Remember, you can get water from food sources as well. Foods including, but not limited to, watermelon, cucumbers, celery, and cabbage have high contents of water. Your body, skin, and hair NEED that. 

As with most people, my hair and skin care practices are different this time of year. For my skin, I use butters and oils while I'm still in the shower or just after---before drying off. Most of the time skin tends to lock in moisture if oils and butters are applied while the skin is still damp. If I'm showering at night, I apply something lighter, like olive oil. If I choose to shower in the morning, before facing the weather, I'll use something heavier like shea butter or coconut oil. My skin is baby's bottom soft ALL day!!!!

I shampoo my hair less frequently and my conditioner is a little heavier and is used more often. Conditioners for me don't necessarily always come from a hair care line. Right now, to pre-condition (pre-poo), I mix about 1/2 cup of plain greek yogurt with 2 tbsps of virgin coconut oil and 1 tbsp of honey. I cover it with a processing/plastic cap and leave it on for about 30-45 minutes. Rinse thoroughly, then I follow up with shampoo and conditioner. My hair is extremely soft and conditioned from the extra protein in the greek yogurt, the high content of fat in the coconut oil, and the humectant (attracts moisture) properties of the honey. Sometimes I even use it as a regular conditioner, but I wouldn't recommend using it like that for fine hair. When styling, I apply a mixture of castor oil and my CURRENT favorite styling products to do my two strand twists (which remain in for about two weeks at a time). At the moment, my favorite stylers are Cantu Shea Butter, and Qhemet Biologics Amla & Olive Heavy Cream. Both are applied to sopping wet hair to control the product and keep my hair from having the extra build-up. My Terrific Trio: Giovanni's Smooth as Silk Deep Moisture Shampoo, Deeper Moisture Conditioner and their Vitapro Fusion Protective Moisture Leave-in Hair Treatment...Ah! I Love this stuff!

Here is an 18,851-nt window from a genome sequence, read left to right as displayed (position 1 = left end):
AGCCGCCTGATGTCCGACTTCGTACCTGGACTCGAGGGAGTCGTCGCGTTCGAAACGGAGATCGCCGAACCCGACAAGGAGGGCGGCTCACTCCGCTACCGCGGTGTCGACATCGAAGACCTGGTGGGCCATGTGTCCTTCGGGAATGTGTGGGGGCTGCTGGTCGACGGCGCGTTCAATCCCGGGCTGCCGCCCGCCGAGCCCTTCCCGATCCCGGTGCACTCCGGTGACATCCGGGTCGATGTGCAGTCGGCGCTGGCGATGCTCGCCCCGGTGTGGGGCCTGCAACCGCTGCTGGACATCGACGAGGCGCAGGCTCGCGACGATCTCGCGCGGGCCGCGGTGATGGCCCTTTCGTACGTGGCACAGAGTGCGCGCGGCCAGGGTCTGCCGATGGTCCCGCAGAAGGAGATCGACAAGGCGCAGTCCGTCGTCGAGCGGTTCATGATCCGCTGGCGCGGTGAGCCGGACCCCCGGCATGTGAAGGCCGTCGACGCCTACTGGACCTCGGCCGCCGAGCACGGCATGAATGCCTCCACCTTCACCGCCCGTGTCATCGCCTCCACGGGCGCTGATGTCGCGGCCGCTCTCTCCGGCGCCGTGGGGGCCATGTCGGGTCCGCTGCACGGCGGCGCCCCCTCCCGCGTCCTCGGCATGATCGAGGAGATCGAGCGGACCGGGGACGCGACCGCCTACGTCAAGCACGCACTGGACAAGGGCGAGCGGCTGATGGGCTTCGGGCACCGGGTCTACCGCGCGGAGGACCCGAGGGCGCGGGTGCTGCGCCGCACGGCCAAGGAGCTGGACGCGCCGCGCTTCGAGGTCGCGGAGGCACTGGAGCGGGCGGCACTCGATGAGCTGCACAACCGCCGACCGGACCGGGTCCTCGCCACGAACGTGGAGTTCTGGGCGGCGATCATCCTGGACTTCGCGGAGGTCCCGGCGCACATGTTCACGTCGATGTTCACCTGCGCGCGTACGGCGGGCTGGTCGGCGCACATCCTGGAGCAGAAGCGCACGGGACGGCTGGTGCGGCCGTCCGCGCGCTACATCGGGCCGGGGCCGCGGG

A combination of all of the aforementioned is what keeps my hair and skin thriving during the cooler seasons. 

What about you?

Saturday, August 27, 2011

POOKA PURE & SIMPLE Product Review

 So, I received my shipment from the Pookalitas of Pooka Pure & Simple the other day. For those of you who don't know, Pooka is a handmade bath and body company that was created by four African American women. Read their story here. To my surprise, I was welcomed into the box by the most beautiful aroma! Pleasant aromas, bring a sense of harmony and serenity. Who does that?!?! The Pookalitas, that's who! What a GREAT first impression! From that moment, I knew that the products that were covered by the crinkled confetti and potpourri-ish aroma would be great. <3

Included in their hair care line, so far, are the Shea & Olive Hair Butter and the Nectar Hair Oil & Treatment. I found the hair butter to be lighter than expected--which is a good thing for me---with a very interesting aroma. Although the star essential oils are Rosemary (to stimulate hair growth) and Lavender (to soothe the scalp), I picked up a hint of citrus. At first, I used the Shea & Olive hair butter to "de-crunch" my hair after the style dried hard as a result of using too much [styling] product. My hair quickly became soft,  well-conditioned, non-greasy, light-weight, polished looking hair. Now I use it to finish any style, not just to de-crunch. Sometimes I massage my scalp with it and it is very rejuvenating...Oh! Guess what?!?!?! It's great for your skin too!!!! Shea butter and olive oil are two of the most nourishing resources The Creator has given us. Applying it after my shower while my skin is still damp helps my skin to retain moisture and feel smooth all day.

The Nectar Hair Oil & Treatment was created to nourish your hair and scalp with a special blend of  lavender, peppermint, and lemon essential oils. If you look closely, you'll find lavender buds floating at the top. It can be used as an everyday hair oil, hot oil treatment, or even *pre-conditioner (pre-poo). The first time I tried it, I used it as a pre-conditioner before shampooing my hair. In the end I'd achieved the softest, most defined curls I've had in a while. It came very close to the results I get when using coconut oil as a pre-conditioner. Hmmmmmm, next I'll try adding it to my conditioner and/or styling cream for extra conditioning.

The retail price for each of them separately is $14, but you can purchase the combo for $25. The beautiful ladies of Pooka Pure & Simple use quality ingredients--which produce quality products. Their products are packaged beautifully, smell delicious, and are multi-purpose (which in my book screams economical). I love it! Go Pooka!

*My pre-conditioning consists of applying a liberal amount of oil to dry hair prior to shampooing. I let it penetrate overnight or at least two hours if I'm unable to do it that way. I cover my hair with a plastic cap and cover the cap with a turban.